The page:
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Simulating the impact of visitors at archaeological sites with agent-based modeling: potentials & possibilities

Simulating the impact of visitors at archaeological sites with agent-based modeling: potentials & possibilities

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  • 1. Simulating the impact of visitors at archaeological sites with agent-based modeling: potentials & possibilities Dr. Shawn M. Graham, RPA, MIFA electricarchaeologist.wordpress.com graeworks.net © 2006 Shawn Graham
  • 2. Visitor Impacts on Archaeological Sites
      • Graffiti
      • Moisture
      • Litter
      • Pathway erosion
      • Intentional damage
    © 2006 Shawn Graham
  • 3. Desirability of knowing where visitors are likely to wander
      • Understand likely impact of signage in particular locations.
      • Control the ‘message’ visitors learn by identifying crucial pathways and intersections through the site.
      • Identify potential areas at risk to damage from visitors.
      • Avoid unintentional routing of visitors to sensitive areas.
      • Develop alternative pathways to major monuments so that impact on the site may be scheduled and controlled.
    Can visitor interactions with a site be predicted and so be mediated? Yes. © 2006 Shawn Graham
  • 4. Agent-based modeling is a method whereby individual visitors are simulated within a computer and allowed to interact with each other and with their environment agents environment © 2006 Shawn Graham
  • 5. Characteristics of an ‘agent-based’ model
      • Each ‘agent’ is an individual, bounded, computing object. It is its own programme.
      • Each ‘agent’ is unique. While every agent may have for instance a ‘vision’ variable, the distribution of individual values over the entire population of agents approximates a normal distribution.
      • How each agent will behave depends on its unique combination of characteristics (e.g. a ‘consumer’ agent will only ‘buy’ goods suitable to its ‘tastes’)
      • Behavior can also be contingent on its location in the environment (e.g. ‘swimming agents’ only swim when in ‘water’) and its neighbors (e.g. ‘trading’ agents only ‘buy’ when others are ready to ‘sell’)
    © 2006 Shawn Graham
  • 6. The ‘environment’
      • Agents move within a computing environment (technically, a chessboard-like arrangement of computing agents called a ‘cellular automaton’)
      • The environment can be passive (mere ‘background’)
      • ‘ Active’ environments can represent ecological systems (growing vegetation; forest fires; growth medium in a virtual petri dish)
      • The environment can also keep track of the impact of agents (each cell can register and record the presence/absence of agents, whether or not they have altered the environment (‘sheep’ agents eat ‘grass’ which must then ‘regrow’)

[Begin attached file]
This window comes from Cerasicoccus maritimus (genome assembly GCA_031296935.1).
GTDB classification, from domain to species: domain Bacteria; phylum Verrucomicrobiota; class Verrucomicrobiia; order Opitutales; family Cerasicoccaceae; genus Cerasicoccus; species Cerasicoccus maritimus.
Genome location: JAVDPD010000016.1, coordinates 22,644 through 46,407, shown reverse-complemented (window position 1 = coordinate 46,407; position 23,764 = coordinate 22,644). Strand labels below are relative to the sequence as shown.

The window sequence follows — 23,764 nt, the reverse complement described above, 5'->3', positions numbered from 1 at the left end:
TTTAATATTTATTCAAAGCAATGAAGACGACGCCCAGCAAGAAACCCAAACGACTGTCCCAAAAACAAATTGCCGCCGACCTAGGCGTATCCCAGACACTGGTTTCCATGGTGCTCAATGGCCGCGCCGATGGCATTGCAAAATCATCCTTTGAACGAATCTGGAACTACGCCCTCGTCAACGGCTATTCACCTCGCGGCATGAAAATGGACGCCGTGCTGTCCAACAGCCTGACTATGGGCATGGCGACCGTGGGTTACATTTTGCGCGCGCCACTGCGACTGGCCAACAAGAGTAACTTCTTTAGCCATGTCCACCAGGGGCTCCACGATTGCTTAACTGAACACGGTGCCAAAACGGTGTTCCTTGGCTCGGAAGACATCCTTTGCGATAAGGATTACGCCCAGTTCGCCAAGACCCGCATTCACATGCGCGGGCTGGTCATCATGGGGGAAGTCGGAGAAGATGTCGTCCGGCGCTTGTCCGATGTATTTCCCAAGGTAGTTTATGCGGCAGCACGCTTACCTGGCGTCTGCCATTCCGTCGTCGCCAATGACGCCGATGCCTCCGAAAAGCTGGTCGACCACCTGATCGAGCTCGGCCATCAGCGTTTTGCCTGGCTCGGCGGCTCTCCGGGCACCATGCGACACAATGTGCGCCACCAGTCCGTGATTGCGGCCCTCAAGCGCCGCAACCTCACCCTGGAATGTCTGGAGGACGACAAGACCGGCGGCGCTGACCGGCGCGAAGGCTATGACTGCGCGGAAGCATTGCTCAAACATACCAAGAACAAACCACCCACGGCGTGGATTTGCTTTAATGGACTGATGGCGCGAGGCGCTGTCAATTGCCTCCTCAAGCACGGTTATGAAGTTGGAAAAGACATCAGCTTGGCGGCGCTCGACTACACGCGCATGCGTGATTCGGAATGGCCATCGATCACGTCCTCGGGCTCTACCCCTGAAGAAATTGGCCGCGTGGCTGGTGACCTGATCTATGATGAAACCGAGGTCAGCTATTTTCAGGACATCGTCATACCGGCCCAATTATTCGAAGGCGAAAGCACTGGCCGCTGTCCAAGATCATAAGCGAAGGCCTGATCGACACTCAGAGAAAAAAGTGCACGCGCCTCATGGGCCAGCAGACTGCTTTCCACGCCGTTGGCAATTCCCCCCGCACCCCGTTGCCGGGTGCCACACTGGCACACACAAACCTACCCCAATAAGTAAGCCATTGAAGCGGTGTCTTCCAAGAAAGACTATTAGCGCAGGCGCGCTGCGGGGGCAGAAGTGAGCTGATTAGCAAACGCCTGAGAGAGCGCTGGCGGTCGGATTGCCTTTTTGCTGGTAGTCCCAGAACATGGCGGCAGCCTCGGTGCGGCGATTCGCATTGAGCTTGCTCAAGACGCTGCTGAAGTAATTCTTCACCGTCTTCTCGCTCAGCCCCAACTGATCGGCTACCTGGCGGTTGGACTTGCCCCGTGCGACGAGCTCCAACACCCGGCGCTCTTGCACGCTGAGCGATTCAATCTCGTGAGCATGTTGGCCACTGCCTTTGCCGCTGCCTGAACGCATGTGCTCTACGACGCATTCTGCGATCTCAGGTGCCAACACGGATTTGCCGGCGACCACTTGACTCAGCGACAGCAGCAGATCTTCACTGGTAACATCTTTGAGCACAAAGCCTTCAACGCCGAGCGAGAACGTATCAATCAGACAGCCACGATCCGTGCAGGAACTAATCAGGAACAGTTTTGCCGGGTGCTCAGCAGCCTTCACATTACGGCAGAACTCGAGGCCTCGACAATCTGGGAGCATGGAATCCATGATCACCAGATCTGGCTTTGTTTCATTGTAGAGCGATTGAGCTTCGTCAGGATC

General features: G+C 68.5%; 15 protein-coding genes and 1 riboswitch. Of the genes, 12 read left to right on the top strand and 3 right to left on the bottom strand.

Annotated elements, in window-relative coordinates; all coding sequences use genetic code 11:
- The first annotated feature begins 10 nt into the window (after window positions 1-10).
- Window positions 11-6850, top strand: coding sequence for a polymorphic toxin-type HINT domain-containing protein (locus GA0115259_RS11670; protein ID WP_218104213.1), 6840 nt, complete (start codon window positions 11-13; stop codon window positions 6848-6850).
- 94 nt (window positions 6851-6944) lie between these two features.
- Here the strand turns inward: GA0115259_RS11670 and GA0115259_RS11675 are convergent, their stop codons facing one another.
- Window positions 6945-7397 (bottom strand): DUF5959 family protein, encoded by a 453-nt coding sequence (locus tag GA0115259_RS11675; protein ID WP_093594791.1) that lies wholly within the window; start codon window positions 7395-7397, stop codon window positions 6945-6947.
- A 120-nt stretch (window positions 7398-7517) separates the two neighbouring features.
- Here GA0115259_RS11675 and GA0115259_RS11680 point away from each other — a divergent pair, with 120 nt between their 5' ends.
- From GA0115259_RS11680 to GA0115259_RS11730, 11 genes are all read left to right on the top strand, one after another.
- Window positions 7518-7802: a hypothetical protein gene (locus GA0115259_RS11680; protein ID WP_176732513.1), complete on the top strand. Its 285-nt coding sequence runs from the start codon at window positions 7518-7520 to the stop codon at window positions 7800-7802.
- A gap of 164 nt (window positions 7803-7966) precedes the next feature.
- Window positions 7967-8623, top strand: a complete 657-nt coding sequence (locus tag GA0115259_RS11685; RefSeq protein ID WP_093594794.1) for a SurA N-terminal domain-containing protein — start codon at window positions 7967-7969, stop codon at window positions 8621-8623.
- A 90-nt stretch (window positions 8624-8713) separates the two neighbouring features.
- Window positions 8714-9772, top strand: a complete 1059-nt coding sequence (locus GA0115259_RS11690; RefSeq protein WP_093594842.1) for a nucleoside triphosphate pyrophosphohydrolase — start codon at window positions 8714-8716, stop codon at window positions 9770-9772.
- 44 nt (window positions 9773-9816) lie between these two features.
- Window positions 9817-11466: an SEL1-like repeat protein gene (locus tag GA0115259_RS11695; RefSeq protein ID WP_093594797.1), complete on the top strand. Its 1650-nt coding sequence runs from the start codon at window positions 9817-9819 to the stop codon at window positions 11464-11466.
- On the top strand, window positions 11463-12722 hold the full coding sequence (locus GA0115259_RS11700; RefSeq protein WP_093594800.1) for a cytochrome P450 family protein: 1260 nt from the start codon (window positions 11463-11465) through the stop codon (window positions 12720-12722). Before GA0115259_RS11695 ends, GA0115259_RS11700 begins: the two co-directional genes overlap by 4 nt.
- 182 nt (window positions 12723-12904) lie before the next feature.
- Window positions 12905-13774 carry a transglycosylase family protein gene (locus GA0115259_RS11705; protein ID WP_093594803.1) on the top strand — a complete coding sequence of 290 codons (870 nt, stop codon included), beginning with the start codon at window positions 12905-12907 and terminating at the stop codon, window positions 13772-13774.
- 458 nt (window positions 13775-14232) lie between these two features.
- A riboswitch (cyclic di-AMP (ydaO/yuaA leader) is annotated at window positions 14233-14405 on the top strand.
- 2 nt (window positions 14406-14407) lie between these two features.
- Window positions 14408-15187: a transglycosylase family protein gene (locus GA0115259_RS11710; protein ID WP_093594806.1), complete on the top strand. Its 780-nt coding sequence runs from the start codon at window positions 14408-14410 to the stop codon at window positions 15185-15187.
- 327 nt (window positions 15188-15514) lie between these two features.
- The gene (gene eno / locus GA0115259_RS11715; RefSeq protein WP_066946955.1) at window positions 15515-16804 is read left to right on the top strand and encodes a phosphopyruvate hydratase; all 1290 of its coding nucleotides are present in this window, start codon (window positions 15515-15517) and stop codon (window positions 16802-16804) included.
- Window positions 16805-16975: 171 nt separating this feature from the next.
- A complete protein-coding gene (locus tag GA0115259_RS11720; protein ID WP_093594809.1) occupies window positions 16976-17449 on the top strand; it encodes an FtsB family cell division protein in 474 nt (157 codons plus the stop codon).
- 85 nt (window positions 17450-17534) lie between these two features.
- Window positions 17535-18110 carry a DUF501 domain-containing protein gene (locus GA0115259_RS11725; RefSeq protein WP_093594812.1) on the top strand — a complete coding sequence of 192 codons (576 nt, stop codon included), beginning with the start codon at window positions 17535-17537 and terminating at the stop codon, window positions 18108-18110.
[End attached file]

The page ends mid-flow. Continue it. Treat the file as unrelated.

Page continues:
© 2006 Shawn Graham
  • 7. VisitorSim: an agent based model of visitor impacts for archaeological sites
      • Agents represent ‘tourists’ and ‘tour-guides’
      • Tourists explore the site; will follow other tourists or tour-guides within their range of vision; tour-guides will move towards specific ‘attractions’ in turn (tourists behave essentially like herd animals)
      • Environment consists of an active image of the archaeological site, with open pathways demarcated.
    © 2006 Shawn Graham
  • 8. VisitorSim: an agent based model of visitor impacts for archaeological sites
      • Movement of agents is constrained to the pathways
      • The pathways, divided into individual cells, keep track of the amount of traffic which has passed over each cell (the ‘impact’)
      • Output of the model: map of the site with impact graded from white (marginal impact) through red to black (maximum impact)
    © 2006 Shawn Graham
  • 9. VisitorSim interface: Pompeii Controls for altering visitor movement behaviors ‘ attractions’ agents Setup controls Nb location of ‘attractions’ are simple randomly placed dots for purposes of this initial version of VisitorSim © 2006 Shawn Graham
  • 10. VisitorSim output: Pompeii greatest impacts Air-photo image of Pompeii has been stripped away to reveal impact on underlying cells of the environment © 2006 Shawn Graham
  • 11. VisitorSim: realistic?
    • Large body of theory to suggest that layout of streets and paths has significant ‘canalizing’ effect on how people move through them
    • The motivations which guide an individual tourist are largely unknowable; simulation of random movement through these pathways is a fair approximation
    • Movements of tour-guides more knowable, related to placement of ‘attractions’
    • Similarly, famous wall-paintings or other notable remains can be used to simulate ‘centers of gravity’ which will attract visitors
    © 2006 Shawn Graham
  • 12. VisitorSim: a laboratory
    • Can use VisitorSim to test how visitor flow through the site might be altered if certain areas are blocked off. Which configurations lead to the best experience for the visitor (greatest access to ‘attractions’) yet still minimize the impact?
    • Experience of Pompeii can guide tweaking of the model so that optimum conditions can be produced for Herculaneum: adjust the model parameters until it reproduces in simulation what we know to be true of visitor behaviors at Pompeii
    © 2006 Shawn Graham
  • 13. Further Reading
    • Gilbert, N. and K. Troitzsch. 2005. Simulation for the Social Scientist Maidenhead: Open University Press.
    • Graham, S. 2006. ‘ Networks, agent-based models and the Antonine Itineraries: implications for Roman archaeology’ Journal of Mediterranean Archaeology 19.1
    • Graham, S. 2005. ‘Agent-based modeling, archaeology and social organisation: The robustness of Rome’ The Archaeological Computing Newsletter 63, 1-6.
    Contact information: [email_address] © 2006 Shawn Graham